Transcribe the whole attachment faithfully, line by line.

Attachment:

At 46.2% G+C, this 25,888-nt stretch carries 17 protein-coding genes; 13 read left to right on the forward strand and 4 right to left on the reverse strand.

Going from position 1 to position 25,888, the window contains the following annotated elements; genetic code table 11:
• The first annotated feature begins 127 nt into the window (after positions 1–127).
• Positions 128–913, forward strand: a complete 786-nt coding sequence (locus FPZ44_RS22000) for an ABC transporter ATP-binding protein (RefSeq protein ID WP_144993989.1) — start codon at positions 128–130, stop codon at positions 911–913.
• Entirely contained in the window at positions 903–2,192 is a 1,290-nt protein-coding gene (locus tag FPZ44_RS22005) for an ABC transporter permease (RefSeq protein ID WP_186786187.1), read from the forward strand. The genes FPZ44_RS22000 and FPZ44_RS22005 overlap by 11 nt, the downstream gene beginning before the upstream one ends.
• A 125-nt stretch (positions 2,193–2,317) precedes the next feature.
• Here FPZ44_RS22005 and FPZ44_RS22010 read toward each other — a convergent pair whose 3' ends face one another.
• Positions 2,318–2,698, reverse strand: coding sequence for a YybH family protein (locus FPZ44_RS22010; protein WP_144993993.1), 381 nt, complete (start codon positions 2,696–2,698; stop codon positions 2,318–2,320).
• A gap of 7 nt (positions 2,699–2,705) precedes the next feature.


At 46.2% G+C, this 25,888-nt stretch carries 17 protein-coding genes; 13 read left to right on the forward strand and 4 right to left on the reverse strand.

Going from position 1 to position 25,888, the window contains the following annotated elements; genetic code table 11:
• The first annotated feature begins 127 nt into the window (after positions 1–127).
• Positions 128–913, forward strand: a complete 786-nt coding sequence (locus FPZ44_RS22000) for an ABC transporter ATP-binding protein (RefSeq protein ID WP_144993989.1) — start codon at positions 128–130, stop codon at positions 911–913.
• Entirely contained in the window at positions 903–2,192 is a 1,290-nt protein-coding gene (locus tag FPZ44_RS22005) for an ABC transporter permease (RefSeq protein ID WP_186786187.1), read from the forward strand. The genes FPZ44_RS22000 and FPZ44_RS22005 overlap by 11 nt, the downstream gene beginning before the upstream one ends.
• A 125-nt stretch (positions 2,193–2,317) precedes the next feature.
• Here FPZ44_RS22005 and FPZ44_RS22010 read toward each other — a convergent pair whose 3' ends face one another.
• Positions 2,318–2,698, reverse strand: coding sequence for a YybH family protein (locus FPZ44_RS22010; protein WP_144993993.1), 381 nt, complete (start codon positions 2,696–2,698; stop codon positions 2,318–2,320).
• A gap of 7 nt (positions 2,699–2,705) precedes the next feature.